Hamish McRae: Our focus is on oil, but Old King Coal is very much alive and kicking

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The Independent Online

BP chose a good time to publish its annual Statistical Review of World Energy yesterday – for it came just after the spike in oil prices to a record $139 a barrel last week, and a warning from the chief executive of Russia's Gazprom that oil might go to $250 a barrel next year.

BP's analysis of the production and demand not just for oil but also for other energy sources goes back for 57 years. That is prior to the first oil shock in 1973/4, and even the founding of Opec in 1960, so it has a long perspective on the twists and turns of the energy market. This review is the most thorough source of information on the energy market that there is.

The big picture first. Oil remains the largest single source of energy, but for the past six years it has been losing ground to coal. Total energy consumption last year rose by 2.4 per cent, with China, up 7.7 per cent, accounting for more than half that growth. North American consumption rose by 1.6 per cent, India by 6.8 per cent, with the EU actually cutting energy use by 2.2 per cent. Germany achieved the biggest reduction in energy use, 5.6 per cent. The UK managed to cut energy use by 3.8 per cent, but we had rather faster overall economic growth last year than Germany, so our improvement in energy efficiency relative to GDP would have been about the same.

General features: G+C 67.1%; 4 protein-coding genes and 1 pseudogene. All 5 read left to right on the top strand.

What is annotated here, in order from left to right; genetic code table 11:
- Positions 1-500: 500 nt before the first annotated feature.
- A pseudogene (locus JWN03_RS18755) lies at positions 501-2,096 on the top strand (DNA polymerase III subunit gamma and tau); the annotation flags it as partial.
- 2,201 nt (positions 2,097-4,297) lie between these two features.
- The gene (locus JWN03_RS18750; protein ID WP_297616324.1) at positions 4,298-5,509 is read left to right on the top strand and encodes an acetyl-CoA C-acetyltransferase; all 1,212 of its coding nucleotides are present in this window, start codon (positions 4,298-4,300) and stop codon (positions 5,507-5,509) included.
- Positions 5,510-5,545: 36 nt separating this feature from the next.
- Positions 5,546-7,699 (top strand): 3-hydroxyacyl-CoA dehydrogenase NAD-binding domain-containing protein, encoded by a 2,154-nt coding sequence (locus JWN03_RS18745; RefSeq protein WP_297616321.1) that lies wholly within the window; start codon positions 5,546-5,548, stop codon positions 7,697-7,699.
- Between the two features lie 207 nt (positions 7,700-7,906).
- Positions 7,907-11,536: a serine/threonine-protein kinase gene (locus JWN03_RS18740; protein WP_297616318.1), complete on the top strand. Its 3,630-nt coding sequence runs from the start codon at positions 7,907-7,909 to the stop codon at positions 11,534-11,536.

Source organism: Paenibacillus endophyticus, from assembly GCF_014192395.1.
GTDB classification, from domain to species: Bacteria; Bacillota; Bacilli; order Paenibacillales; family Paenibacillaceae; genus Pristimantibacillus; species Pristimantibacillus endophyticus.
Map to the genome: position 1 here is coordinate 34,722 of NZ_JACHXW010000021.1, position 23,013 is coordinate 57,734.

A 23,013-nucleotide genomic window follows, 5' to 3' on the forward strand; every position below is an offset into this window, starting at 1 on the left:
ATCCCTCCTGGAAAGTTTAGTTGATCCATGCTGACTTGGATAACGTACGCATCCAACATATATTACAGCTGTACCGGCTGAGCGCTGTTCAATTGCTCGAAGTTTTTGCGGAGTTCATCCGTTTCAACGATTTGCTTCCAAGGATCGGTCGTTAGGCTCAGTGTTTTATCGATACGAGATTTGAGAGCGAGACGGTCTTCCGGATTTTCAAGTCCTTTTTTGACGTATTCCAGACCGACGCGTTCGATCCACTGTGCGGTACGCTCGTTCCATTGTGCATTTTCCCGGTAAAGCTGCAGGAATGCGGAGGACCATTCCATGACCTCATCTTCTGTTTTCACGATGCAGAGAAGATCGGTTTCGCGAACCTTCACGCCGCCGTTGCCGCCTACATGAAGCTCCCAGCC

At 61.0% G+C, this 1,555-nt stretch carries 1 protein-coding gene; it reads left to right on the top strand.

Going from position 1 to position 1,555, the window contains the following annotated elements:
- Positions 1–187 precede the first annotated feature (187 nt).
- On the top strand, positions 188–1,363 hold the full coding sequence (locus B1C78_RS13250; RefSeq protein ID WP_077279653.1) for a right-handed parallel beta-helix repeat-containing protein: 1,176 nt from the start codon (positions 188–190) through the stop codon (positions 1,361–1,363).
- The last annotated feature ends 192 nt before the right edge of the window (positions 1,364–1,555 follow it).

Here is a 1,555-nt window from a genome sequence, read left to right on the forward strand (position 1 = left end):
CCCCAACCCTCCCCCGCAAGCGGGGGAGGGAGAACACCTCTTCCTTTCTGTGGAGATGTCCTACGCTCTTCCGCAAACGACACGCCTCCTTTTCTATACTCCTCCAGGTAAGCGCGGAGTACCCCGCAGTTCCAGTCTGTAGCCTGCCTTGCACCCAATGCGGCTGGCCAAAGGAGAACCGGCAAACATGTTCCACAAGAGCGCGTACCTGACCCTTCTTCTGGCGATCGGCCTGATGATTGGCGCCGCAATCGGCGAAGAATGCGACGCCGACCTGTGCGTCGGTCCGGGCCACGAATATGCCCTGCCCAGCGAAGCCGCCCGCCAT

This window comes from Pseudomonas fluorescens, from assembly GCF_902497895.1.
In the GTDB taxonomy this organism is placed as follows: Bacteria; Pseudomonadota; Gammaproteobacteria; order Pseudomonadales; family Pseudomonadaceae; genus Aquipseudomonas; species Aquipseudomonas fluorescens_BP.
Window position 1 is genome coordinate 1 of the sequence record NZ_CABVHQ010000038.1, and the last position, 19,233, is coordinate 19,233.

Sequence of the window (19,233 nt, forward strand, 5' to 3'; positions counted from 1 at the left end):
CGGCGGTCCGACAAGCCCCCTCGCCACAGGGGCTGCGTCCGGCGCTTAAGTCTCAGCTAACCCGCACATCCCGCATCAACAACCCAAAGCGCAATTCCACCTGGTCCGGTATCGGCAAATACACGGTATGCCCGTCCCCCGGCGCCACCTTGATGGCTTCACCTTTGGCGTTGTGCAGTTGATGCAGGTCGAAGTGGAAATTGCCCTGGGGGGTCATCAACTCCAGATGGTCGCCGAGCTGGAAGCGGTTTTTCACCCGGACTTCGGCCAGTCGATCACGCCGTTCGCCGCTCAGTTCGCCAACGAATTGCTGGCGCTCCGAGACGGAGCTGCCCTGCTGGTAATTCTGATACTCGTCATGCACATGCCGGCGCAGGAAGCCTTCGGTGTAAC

You can see the balance of energy consumption in the first graph. The thing that most stands out is the extent to which the world economy is still driven by fossil fuels. Nuclear and hydro power matter, but their combined output is very small when compared with oil, coal and natural gas.

According to BP there are still reasonable supplies of the big three. Proven oil reserves were basically steady last year at 41.6 years' output, with the bulk of those reserves in the Middle East (see pie chart). Gas reserves were down a little at 60.3 years' output, with most split between the Middle East and Russia (see other pie chart). As for coal, that is more plentiful, at 133 years' output. Old King Coal is very much alive and kicking.

We tend to forget this. All our focus is on oil, for the obvious reason that it is the fuel that we see the price of in large figures on every filling station in the land. Most of us have to stump up every week or fortnight to fill the car. But gas and coal are coming to matter more and more, with coal growing fastest. The principal reason for that is that coal is the principal fuel for China and to a lesser extent India. There are obvious implications for air pollution and more generally for carbon emissions. Europe is doing pretty well at cutting energy use; Asia is different.

The question that follows on is: to what extent will higher energy prices curb demand? The long graph shows what has happened to the oil price since 1861, both in current money and adjusted for inflation. As you can see, the graph only goes up to the end of last year, those distant days when oil was "only" $80 a barrel. At that stage it was still in real terms a little cheaper than at the late 1970s peak, and the first peak in 1961. Now it is well above both those. We are in uncharted territory. The oil price has risen for six years in a row, the longest such period in history, and oil has never been as expensive as it is now.